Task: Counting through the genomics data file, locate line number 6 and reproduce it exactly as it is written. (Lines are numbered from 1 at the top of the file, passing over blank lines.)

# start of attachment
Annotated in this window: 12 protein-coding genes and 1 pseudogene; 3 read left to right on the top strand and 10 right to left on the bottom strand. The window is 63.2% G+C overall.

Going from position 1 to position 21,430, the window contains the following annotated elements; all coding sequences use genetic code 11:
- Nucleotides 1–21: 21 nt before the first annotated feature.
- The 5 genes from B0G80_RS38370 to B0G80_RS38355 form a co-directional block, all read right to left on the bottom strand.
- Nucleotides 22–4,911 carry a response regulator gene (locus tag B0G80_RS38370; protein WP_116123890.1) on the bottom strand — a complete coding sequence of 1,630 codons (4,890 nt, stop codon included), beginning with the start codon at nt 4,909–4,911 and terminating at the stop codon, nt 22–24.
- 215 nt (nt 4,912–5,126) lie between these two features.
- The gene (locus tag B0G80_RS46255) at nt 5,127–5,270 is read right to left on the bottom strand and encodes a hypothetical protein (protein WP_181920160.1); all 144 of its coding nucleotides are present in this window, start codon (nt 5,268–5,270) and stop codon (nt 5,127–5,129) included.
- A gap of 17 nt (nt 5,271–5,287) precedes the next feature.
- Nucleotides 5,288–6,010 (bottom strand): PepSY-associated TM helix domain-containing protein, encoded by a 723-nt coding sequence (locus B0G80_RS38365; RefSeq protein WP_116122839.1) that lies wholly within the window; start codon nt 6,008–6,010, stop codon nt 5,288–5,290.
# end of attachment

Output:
- 215 nt (nt 4,912–5,126) lie between these two features.